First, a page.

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Bill Barring Breeding or Killing Dogs, Cats for Meat Goes to Pennsylvania Senate

Most Americans associate eating dogs or cats with traditions in far-away countries, but according to, “there have been more than a few cases in Pennsylvania in which someone was found breeding or selling dogs for their meat — or even cooking a dog themselves.”

Authorities could not take action to stop it, because it is legal — or, at least it has been.

But a new law moving through the legislature right now would change that — a bill unanimously passed the House last week to ban killing dogs or cats for their meat.

Now moving on to the Senate for approval, this measure would also make it illegal to breed, process or sell dogs and cats for human consumption.

Under the proposed legislation, first-time offenders could face up to five years in prison and a fine of up to $10,000.

Rep. John Maher (R-Allegheny) said he introduced the bill in October to combat what he called dog “slaughterhouses.”

The discovery of illegal slaughterhouses in basements, garages and the like is “infrequent but disturbing,” Maher wrote in his memo to fellow House lawmakers seeking cosponsors. “Perhaps more disturbing is the knowledge slaughtering or selling dogs and cats for human consumption is not illegal in Pennsylvania.”

Only about a half-dozen states, including New Jersey and New York, have laws specifically barring the butchering of dogs and cats.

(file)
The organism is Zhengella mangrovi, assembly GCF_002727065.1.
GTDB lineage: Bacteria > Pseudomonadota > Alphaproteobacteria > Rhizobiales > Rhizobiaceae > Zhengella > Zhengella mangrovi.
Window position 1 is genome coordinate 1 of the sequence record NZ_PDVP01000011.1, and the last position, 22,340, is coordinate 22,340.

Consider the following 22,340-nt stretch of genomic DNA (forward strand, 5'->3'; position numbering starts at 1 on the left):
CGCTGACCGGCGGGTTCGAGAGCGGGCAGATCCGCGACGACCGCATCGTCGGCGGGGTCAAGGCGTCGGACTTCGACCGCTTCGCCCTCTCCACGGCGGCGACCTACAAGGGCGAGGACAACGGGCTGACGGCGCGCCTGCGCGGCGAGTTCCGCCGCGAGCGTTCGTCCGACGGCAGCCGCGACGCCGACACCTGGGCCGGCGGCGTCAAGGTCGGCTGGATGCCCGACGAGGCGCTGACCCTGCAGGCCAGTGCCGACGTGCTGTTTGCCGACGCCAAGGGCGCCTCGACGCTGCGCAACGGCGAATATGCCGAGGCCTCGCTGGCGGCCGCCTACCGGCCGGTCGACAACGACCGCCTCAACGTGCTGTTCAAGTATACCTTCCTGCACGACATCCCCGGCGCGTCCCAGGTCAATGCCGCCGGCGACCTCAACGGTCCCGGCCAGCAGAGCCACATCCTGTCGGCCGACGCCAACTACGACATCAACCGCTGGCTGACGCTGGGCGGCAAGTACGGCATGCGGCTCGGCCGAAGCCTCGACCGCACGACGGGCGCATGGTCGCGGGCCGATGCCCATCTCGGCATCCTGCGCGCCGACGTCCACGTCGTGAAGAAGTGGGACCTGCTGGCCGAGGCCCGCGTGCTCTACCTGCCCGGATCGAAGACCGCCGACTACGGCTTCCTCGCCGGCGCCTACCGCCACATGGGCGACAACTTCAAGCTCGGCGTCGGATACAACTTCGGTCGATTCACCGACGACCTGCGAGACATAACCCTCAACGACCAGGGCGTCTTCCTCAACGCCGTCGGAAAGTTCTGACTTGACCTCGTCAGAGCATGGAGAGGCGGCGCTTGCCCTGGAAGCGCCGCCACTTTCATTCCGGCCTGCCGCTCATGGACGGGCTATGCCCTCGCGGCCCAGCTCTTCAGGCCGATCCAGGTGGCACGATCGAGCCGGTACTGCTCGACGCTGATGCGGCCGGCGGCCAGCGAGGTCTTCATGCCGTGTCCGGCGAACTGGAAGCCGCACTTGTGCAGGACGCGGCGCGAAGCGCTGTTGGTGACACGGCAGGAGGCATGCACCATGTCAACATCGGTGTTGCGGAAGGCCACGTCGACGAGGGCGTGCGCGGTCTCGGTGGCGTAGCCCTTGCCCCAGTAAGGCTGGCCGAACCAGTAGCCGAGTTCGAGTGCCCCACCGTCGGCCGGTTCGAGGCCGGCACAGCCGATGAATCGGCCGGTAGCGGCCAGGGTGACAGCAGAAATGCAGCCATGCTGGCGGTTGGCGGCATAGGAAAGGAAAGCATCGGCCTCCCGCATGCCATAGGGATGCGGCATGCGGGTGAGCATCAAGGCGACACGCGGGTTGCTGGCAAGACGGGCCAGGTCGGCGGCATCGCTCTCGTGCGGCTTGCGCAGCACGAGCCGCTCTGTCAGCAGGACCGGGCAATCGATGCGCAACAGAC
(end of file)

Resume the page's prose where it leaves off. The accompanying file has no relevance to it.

George Bengal, director of law enforcement for the Pennsylvania SPCA, which has investigated a half-dozen cases of dog-meat eating in the last 10 years, said the largest case he was involved in occurred a decade ago in Philadelphia. In that case, 150 Jindo dogs — widely bred in South Korea for meat and pelts — were seized from an individual who told humane officers the animals were bred as guard dogs and for meat.

Authorities shut down the kennel, which was operating with a state license, because of unsanitary conditions and lack of medical care, not because the person was raising dogs for meat, said Bengal.

“This bill should help deter the consumption of dogs and cats for food by making private consumption illegal. But we also hope it raises awareness in the community to get involved so there’s more visibility for enforcement.”

“Most of the general public assumes this is already illegal,” said Adam Parascandola, director of animal cruelty response for the Humane Society of the United States (HSUS). “Generally, this is a country where the consumption of dogs and cats for meat is not accepted.”

A Senate spokesman said the bill had not yet been assigned a committee, so it will not likely be considered before the end of the year.

Source:, Examiner, Metro


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